Comedy Writing with a Side of Sex
Former "Late Night with David Letterman" writer Nell Scovell's excellent Vanity Fair piece about the show's hostile work environment is juicy reading, and illuminating, too. But it's worth mentioning that the point Scovell makes from the inside -- that "there are more females serving on the United States Supreme Court than there are writing for Late Show with David Letterman, The Jay Leno Show, and The Tonight Show with Conan O'Brien combined" -- is one Nancy Franklin made nearly a month ago in The New Yorker:
Did a bomb go off and kill all the women comedy writers and leave the men standing? The other night on the Emmy Awards broadcast, the names of the nominees for best writing on a comedy or variety series were read, and, out of eighty-one people, only seven were women. Leno has no women writers on his show. Neither does David Letterman, and neither does Conan O'Brien. Come on.
Score another one for Franklin, who worked that eloquent little cri de coeur into her takedown of Leno's prime-time show, just as the Letterman extortion attempt was grabbing headlines.
One of the great things about scandals is their function as catalysts for evolution that's long overdue. Is it too much to hope that, in the wake of Letterman's sexual-harassment debacle, the comedy-writing clubhouse will go co-ed for good, and the behavior of those who toil there will become professional at last?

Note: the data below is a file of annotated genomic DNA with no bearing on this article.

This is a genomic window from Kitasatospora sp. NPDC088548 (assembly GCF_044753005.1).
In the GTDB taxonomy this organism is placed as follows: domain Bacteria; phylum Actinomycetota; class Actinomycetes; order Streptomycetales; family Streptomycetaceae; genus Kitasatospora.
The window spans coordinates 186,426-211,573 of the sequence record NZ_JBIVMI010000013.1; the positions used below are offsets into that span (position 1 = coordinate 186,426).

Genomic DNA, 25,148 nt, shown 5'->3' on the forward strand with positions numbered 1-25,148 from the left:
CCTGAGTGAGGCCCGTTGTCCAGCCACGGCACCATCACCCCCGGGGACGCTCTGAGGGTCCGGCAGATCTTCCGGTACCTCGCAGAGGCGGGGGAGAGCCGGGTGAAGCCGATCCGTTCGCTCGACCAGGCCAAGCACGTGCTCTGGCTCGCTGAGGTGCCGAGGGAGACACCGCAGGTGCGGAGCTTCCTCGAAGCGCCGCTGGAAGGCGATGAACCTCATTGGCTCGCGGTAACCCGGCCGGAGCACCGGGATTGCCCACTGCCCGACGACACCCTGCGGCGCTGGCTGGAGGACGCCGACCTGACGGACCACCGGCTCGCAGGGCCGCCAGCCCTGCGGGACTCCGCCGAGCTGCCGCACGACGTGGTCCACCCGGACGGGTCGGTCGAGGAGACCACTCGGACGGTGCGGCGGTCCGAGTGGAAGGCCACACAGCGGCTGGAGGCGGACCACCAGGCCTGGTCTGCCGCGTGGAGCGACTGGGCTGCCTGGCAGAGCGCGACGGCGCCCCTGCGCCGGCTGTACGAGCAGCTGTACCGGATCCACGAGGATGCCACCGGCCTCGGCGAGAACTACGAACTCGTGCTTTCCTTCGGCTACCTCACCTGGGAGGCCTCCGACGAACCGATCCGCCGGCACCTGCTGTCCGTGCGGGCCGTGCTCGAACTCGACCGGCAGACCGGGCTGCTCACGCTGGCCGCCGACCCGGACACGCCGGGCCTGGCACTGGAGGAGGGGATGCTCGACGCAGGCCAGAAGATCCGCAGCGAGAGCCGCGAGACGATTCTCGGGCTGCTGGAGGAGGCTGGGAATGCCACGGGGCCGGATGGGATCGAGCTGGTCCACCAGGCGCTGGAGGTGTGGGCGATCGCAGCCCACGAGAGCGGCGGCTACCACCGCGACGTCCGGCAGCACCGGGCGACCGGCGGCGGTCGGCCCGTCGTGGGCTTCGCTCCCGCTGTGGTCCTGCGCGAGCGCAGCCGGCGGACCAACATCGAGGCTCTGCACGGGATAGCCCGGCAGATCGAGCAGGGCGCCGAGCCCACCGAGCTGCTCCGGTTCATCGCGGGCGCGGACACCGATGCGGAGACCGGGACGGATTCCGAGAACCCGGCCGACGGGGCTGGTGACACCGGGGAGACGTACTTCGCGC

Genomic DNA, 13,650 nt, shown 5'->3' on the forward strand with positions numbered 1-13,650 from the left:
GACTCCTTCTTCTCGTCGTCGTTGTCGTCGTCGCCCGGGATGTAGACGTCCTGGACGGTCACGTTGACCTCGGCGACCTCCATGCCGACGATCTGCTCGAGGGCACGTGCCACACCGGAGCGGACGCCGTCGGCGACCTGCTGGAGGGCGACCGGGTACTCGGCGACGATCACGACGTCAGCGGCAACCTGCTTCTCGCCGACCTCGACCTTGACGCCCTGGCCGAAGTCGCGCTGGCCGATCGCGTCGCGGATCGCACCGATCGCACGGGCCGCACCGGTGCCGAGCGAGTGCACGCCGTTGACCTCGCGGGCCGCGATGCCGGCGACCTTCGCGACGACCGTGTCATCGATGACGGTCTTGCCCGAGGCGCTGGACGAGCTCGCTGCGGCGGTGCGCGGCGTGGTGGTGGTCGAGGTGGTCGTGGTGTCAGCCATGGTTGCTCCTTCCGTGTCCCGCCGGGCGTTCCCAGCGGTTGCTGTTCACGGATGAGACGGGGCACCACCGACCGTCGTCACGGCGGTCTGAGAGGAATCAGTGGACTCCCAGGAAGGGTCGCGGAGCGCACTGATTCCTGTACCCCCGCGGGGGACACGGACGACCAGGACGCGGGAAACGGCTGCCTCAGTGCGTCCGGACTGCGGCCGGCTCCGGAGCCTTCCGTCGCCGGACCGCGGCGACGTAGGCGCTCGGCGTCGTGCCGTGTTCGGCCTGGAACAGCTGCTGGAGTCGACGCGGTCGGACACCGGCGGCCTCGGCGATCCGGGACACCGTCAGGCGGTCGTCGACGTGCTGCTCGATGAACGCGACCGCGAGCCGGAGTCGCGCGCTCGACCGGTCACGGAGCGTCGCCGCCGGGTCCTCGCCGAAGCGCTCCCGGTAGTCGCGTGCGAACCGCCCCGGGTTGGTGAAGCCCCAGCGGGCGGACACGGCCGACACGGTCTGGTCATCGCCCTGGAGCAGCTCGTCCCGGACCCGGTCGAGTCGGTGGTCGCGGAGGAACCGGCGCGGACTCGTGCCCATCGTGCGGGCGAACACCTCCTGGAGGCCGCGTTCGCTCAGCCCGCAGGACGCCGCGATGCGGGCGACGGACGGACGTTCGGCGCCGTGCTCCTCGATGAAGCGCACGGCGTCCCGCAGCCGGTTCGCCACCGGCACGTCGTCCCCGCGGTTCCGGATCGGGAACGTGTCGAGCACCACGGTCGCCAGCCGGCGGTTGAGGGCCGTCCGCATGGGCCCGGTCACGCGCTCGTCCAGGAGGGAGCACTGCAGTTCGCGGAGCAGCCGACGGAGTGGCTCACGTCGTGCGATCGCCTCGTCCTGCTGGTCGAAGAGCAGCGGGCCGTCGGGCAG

Sexual attraction is natural; it happens in every workplace. But adults are expected to have some impulse control, and funny people are grown-ups just like the rest of us. Feeling attracted doesn't have to mean acting on it, especially when acting on it is illegal. No one should have to compete sexually at work -- and that's exactly the dynamic that's set up for the entire staff when superiors and subordinates sleep together.
Separate but related is the trouble female comedy writers have getting in the door in the first place (and, as this week's headlines remind us, the trouble persists even in fields perceived as relatively female-friendly, like dance and independent film).
"I just want Dave to hire some qualified female writers and then treat them with respect," Scovell writes. "And that goes for Jay and Conan, too."
Comedy writing jobs are just that: jobs. This whole discussion is, at bottom, about the right to work, and to work unmolested, literally and figuratively. For most men, that's the status quo; they take it for granted, and they ought to. It shouldn't be any different for women -- but at the moment, it still is.